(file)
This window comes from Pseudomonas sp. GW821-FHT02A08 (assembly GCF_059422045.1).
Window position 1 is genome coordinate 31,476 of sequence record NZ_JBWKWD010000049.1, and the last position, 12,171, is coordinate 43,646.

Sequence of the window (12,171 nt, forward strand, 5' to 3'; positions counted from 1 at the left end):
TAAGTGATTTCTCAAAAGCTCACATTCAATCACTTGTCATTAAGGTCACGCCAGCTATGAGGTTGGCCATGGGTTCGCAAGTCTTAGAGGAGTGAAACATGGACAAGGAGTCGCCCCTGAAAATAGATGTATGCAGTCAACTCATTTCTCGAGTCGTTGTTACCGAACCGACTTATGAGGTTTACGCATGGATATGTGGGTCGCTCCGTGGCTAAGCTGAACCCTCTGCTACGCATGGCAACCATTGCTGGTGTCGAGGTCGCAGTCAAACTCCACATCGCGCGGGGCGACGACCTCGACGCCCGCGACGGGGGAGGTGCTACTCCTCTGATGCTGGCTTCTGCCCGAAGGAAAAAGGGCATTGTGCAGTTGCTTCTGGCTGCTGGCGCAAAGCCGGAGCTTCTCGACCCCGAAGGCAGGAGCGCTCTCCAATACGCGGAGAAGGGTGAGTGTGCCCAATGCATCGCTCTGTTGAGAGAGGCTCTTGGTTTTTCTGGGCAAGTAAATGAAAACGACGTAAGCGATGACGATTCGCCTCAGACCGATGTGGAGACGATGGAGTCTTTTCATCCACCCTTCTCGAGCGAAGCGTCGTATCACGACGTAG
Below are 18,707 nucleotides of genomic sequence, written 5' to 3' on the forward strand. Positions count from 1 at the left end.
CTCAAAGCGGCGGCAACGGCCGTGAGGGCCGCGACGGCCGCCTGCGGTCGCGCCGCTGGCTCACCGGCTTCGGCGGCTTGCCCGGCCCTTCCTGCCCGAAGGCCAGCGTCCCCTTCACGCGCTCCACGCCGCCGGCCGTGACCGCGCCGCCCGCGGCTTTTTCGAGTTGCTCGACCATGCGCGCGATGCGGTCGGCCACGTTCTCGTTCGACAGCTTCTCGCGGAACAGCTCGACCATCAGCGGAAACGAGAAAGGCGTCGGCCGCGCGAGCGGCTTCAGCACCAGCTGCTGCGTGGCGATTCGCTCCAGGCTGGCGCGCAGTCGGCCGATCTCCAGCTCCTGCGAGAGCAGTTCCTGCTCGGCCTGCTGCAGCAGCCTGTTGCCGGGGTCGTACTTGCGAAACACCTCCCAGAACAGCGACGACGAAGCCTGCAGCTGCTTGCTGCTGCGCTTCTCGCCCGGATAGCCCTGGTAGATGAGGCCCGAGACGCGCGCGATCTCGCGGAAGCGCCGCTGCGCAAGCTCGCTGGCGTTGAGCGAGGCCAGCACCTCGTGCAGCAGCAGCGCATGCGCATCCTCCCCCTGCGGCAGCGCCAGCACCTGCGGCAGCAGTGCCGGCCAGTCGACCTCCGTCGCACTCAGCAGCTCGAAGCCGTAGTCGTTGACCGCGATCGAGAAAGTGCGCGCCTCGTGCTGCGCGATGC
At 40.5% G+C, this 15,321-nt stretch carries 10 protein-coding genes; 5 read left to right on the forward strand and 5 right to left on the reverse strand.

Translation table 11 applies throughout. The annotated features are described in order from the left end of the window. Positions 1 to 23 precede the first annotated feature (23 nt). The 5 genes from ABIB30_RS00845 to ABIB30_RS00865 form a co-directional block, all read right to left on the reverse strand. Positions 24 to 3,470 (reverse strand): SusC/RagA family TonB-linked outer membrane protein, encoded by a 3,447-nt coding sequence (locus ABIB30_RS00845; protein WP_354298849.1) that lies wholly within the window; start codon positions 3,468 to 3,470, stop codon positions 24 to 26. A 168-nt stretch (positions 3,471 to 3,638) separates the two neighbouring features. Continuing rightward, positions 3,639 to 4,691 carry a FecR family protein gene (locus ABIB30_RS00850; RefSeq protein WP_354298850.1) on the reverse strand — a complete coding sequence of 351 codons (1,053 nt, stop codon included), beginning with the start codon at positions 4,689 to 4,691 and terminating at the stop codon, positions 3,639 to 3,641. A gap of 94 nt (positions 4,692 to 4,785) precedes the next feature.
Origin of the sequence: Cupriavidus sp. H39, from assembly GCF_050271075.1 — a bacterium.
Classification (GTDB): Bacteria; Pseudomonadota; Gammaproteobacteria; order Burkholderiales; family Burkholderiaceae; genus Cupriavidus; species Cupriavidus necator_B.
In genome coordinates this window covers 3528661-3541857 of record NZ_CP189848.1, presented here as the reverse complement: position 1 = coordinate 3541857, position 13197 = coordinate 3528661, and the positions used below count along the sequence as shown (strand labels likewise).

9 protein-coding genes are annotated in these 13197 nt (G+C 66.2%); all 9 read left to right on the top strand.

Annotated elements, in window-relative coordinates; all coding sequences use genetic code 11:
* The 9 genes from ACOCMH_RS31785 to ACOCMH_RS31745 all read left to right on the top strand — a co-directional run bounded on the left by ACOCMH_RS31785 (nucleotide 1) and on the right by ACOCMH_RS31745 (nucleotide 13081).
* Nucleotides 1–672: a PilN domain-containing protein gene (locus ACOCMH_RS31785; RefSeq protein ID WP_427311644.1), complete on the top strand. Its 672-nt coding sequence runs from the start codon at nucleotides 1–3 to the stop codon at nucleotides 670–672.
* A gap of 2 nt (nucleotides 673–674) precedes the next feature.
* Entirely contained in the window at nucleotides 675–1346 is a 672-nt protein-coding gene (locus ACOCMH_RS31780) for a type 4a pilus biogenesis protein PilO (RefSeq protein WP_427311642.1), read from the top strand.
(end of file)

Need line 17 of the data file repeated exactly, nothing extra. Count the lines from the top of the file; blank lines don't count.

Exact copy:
* Entirely contained in the window at nucleotides 675–1346 is a 672-nt protein-coding gene (locus ACOCMH_RS31780) for a type 4a pilus biogenesis protein PilO (RefSeq protein WP_427311642.1), read from the top strand.